We spend our entire summer at the pool. I grew up going to the pool everyday. I swam in my first swim meet at the age of 5 and continued to swim competitively until I was 18. I was also a lifeguard, swim instructor and swim team coach for years. My first child learned how to swim independently at the age of 3, swimming from one side of the pool to the other with no help. I thought I was the master of teaching kids how to swim. That is until my daughter and her stubborn self taught me otherwise. She is 4 and still can not swim, but we are working on it.
One of my biggest fear of being a mom is drowning. I have nightmares about it and can’t imagine the unbelievable pain that parents go through when it happens to their child. And it can happen to anyone, in an instant. What most people don’t know is that drowning is more often than not completely silent. You could be right next to a kid in the pool that is drowning and not know it. Again, I didn’t believe this until my daughter proved me wrong.
I like to make sure my kids know that they absolutely can not swim without a floatie. That means, I take them in the water without the floatie every time we swim to make sure they feel the difference. One of these times I let go of my daughter to see what her reaction would be to falling in the pool, thinking she would at least kick or struggle to get to the surface. She didn’t. She was as still as a board and sunk to the bottom with her big eyes just staring at me in total fear. No kicking, no screaming for help, no struggle- just straight to the bottom in complete silence. Scared me to death. I immediately grabbed her and pulled her to the surface and started teaching what to do if that ever happens again.
As a lifeguard, I had to do a few rescues on toddlers and preschoolers that had fallen in the pool. I saw them all immediately and they were all completely fine but they all were the same exact scenario. Mom comes into the pool with her multiple kids, puts sunscreen on all the kids, fix googles for all her kids, argue with a few of them about eating ten million snacks at the pool….all the things moms have to do. Meanwhile, the toddler/preschooler who usually has a floatie or floatie swimsuit wanders over to the pool and gets in thinking they can swim. And they can’t. It takes about 5 seconds of not paying attention for this to happen. Luckily, most pools have lifeguards and they are trained on these types of situations but some pools have a crazy amount of kids swimming and even the lifeguards can miss things.
There are so many other scenarios that can happen in an instant – visiting a friend’s house with a pool that’s not adequately gated or has an alarm, being on a lake without life vests, vacationing on the beach and your little one wanders to play in the waves (also happened to me). So many scary situations that can all be avoided with the right training and equipment. We need to teach our kids, even babies, about water safety and we need to be DISTRACTION FREE when we are anywhere near a body of water with kids.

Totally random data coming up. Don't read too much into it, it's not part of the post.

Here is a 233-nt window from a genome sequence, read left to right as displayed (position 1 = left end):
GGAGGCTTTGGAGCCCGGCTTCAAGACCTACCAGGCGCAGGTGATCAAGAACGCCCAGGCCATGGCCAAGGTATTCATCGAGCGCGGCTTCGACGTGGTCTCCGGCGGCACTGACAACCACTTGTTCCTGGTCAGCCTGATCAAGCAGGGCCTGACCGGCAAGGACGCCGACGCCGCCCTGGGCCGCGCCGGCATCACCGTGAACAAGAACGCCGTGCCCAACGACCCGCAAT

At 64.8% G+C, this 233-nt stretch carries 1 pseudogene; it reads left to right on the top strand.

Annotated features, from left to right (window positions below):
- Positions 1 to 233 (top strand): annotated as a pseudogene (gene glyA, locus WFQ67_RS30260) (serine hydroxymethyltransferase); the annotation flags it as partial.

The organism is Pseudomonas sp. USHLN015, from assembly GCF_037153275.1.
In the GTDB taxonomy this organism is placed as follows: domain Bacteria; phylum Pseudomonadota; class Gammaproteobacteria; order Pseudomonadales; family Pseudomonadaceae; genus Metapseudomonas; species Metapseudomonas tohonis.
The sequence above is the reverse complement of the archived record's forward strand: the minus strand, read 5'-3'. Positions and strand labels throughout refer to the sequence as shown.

7 TIPS FOR WATER SAFETY
Here are some of my tips for avoiding a tragic situation:
- ABSOLUTELY NO DISTRACTIONS AT THE POOL, LAKE, OCEAN when you are with small children who can’t swim or are beginning swimmers, especially if there are no lifeguards. Phone, magazine, gossiping…whatever it is, it needs to wait and is not worth your child’s life.
- DO NOT use swimsuits with floaties built in. This gives kids a false sense of knowing how to swim. Use a puddle jumper or something similar that is Coast Guard approved and talk to your kids every time when you put it on. Remind them that they can not swim without their floatie on and be VERY STRICT if they try to get in the pool without it on without an adult.
- Start teaching younger kids about what happens if they fall in the side of the pool even if they can’t do it yet. The more times you talk about it the better. (kick to the side, pull yourself out or hang on to the side)
- Enroll in swim lessons. Sometimes the once a week easy classes are not enough. Look into “fast track” lessons that happen every day for a couple of weeks. If you have a pool in your yard or are frequently at a place that has a pool that does not have lifeguards than you should look into survival swim lessons.
- Use “touch swimming” (within an arms reach) of beginning swimmers at all times.
- Check on bigger kids that are swimming every few minutes. I have heard of many times where even the best of swimmers drowned from getting stuck behind ladders or from horseplay.
- Get a pool fence and/or pool alarm if you have a pool in your backyard! Also, look into taking a portable pool alarm with you on vacation if you are staying at a house with a pool.
Obviously, there are so many more tips that I can go into but really the most important one is watching your kids, especially the young ones that can’t swim. Accidents happen, but drownings can almost ALWAYS be prevented. Check out some of my top products for staying safe in the water and learning how to swim.
Puddle Jumper (30-50 pounds)